Platelets: The New Pink

 

It’s pink season again. With October being the official breast cancer awareness month, the color pink is in full bloom. But what does wearing pink have to do with curing breast cancer? For some, it is a reminder to have a breast exam for early cancer detection. For others, it is the time to make that donation or raise money to fund cancer research.

This is worthwhile, as many of us know someone who has been diagnosed with breast cancer, and we pray that these funds can help our loved ones now. Unfortunately, for many of these cancer patients the cure will not happen in their lifetime. We as believers in the God of miracles know that with God all things are possible. This is our strongest defense in dealing with any kind of disease, injury or illness. Besides bringing physical healing, prayer and trusting in God can provide emotional and spiritual comfort to the patient and to the caregiver.

 

Where’s your pink?

I have nothing against the color pink but I’m finding that if I don’t don it during October, I’m sometimes under attack. It is especially tense because the company I work for sells pink uniform accessories to show/raise support for the cause. One of the reasons I don’t buy these items is that the funds go to the Susan G. Komen foundation. Most of us are aware of the scandal surrounding the foundation sending money to Planned Parenthood–the largest single provider of abortions in the U.S. Not only does this come down to a moral issue but some studies report that abortions can actually increase a woman’s risk of breast cancer. And, though Planned Parenthood gives referrals for mammograms they do not perform them at their facilities.

Though the Susan G. Komen should be applauded for being the leading non-profit in funding breast cancer research, there have also been controversies over distribution of funds in the form of high salaries and some corporate sponsors misleading the public about their portion of proceeds that actually go to finding a cure. As with all money we donate, it is best to get informed to see where our money is being directed.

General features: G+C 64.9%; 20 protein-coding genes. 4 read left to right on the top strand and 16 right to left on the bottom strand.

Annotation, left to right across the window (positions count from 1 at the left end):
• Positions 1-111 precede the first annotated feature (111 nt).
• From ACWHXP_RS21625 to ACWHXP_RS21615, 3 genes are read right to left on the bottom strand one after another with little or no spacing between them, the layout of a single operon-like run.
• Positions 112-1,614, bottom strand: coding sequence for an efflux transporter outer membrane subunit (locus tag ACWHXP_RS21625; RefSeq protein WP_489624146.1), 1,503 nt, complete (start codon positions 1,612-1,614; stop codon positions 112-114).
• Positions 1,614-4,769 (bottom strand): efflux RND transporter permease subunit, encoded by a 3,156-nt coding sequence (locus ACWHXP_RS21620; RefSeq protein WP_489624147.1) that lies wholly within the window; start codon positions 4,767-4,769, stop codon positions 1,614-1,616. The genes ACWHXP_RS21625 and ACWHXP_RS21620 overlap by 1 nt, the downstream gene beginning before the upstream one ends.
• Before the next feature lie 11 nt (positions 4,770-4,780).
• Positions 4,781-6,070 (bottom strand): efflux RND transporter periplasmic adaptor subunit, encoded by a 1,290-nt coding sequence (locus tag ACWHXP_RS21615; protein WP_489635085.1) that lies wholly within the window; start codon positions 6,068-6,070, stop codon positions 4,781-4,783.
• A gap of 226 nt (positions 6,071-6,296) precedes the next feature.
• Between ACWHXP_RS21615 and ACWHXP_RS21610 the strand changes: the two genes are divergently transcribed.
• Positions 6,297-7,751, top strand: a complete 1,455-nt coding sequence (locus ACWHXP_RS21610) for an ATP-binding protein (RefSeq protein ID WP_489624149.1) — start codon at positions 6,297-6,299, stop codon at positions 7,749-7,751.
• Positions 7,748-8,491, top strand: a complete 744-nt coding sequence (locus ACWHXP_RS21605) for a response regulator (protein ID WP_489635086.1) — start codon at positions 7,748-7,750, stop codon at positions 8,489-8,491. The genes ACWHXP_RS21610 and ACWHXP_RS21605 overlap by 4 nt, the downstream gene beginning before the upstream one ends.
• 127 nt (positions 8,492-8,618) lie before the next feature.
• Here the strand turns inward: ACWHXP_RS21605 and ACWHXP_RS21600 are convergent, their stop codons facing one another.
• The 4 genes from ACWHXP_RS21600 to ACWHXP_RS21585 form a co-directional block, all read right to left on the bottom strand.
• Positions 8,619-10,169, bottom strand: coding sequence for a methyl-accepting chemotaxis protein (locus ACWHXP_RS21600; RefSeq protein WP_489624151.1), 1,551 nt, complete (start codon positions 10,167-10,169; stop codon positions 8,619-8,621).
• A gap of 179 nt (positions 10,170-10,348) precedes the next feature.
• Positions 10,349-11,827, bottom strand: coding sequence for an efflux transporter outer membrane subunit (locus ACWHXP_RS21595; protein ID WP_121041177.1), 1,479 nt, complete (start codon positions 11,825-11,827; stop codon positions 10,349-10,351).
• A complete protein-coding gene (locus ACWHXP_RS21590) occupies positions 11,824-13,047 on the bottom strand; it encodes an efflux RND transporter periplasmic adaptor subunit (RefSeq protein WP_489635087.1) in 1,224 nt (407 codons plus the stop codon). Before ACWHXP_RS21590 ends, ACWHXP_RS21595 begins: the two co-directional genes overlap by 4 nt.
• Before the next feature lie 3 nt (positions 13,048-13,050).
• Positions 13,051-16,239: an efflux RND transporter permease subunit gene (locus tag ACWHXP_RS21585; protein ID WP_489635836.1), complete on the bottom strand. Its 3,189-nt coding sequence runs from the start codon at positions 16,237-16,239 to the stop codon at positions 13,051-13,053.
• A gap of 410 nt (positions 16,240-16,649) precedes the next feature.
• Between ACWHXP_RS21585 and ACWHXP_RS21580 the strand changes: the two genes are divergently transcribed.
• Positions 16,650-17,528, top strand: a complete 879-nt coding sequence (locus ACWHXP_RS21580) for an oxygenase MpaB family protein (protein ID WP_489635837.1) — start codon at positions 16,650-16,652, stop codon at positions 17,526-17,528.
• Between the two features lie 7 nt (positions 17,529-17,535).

A better way

As one comedian quipped, “The ribbons aren’t working.” He’s right. Simply wearing a small twisted piece of pink material is not going to do much for the cancer patient. It may show you care and a small portion of the sale of the ribbon may go towards finding a cure, but why not give more directly and effectively? Donating platelets literally saves lives. And not for those generations from now but for the cancer patients we know, love and pray with right now. Many of us are unaware of this fluid’s life-saving ability. Its function is to stop bleeding by clotting the blood vessels.  This is needed for cancer patients as well as for those with blood diseases and traumatic injuries. Platelets are replenishable in most healthy individuals, allowing a person to donate just 7 days after their previous donation. Currently the need for platelets is at an all time high. Shelf-life for platelets is just 3 days so donors are extremely important. But many are reluctant to give partly due to lack of knowledge and partly due to fear.

 

Don’t fear

Like many, I am not a fan of needles, clinics or watching any type of fluid of mine flowing into a tube. But my apprehension is a small sacrifice compared to what the patient on the receiving end is having to go through. In my greatest empathy I cannot come close to imagining what a life of cancer means. Knowing that God has given us bodies that can help heal or even save another person’s life and then miraculously replenishes itself after donating, is mind-blowing to me. The same holds true for donating blood or plasma.  

 

What to expect

There are different blood centers, hospitals and clinics that take platelet donations. My favorite is the Hollywood Blood Center as they treat me as part of the family. These nurses are particularly cheerful greeting me with hugs and appreciative gratitude. Knowing my aversion to needles, I am pampered during my short time there. The process takes about 90 minutes during which you can relax and watch a movie of your choice.  I actually look forward to this ‘forced’ downtime in my otherwise hectic life. Prescreening is necessary before each donation but this takes only about 10 minutes. This is great, too, because you get free blood pressure and iron counts and temperature while you are there and access to your cholesterol levels online. Don’t think you have the time? Blood donations take only 10-15 minutes for most and are also highly valuable.

 

The rewards

After each donation you are given an appreciation gift — usually a gift card or T-shirt. But, of course, nothing compares to the greatest reward of all: saving a person’s life. So when you’re asked this month “where’s your pink?” you can respond with “I decided to save a life instead and traded my pink for platelets.” Who knows — maybe you will inspire others to give, thereby saving even more lives. Together with platelets and prayer, we can be even a greater impact in the fight against cancer.

To donate call 1-800-RedCross, 1-888-USblood or visit www.OneBlood.org.
Chris Alexander is a freelance writer, traveler, songwriter and mixed media artist. Check out ChrisAlex’s ‘GuitArt’ at www.MusicArtLove.com

Tags:

Leave a Reply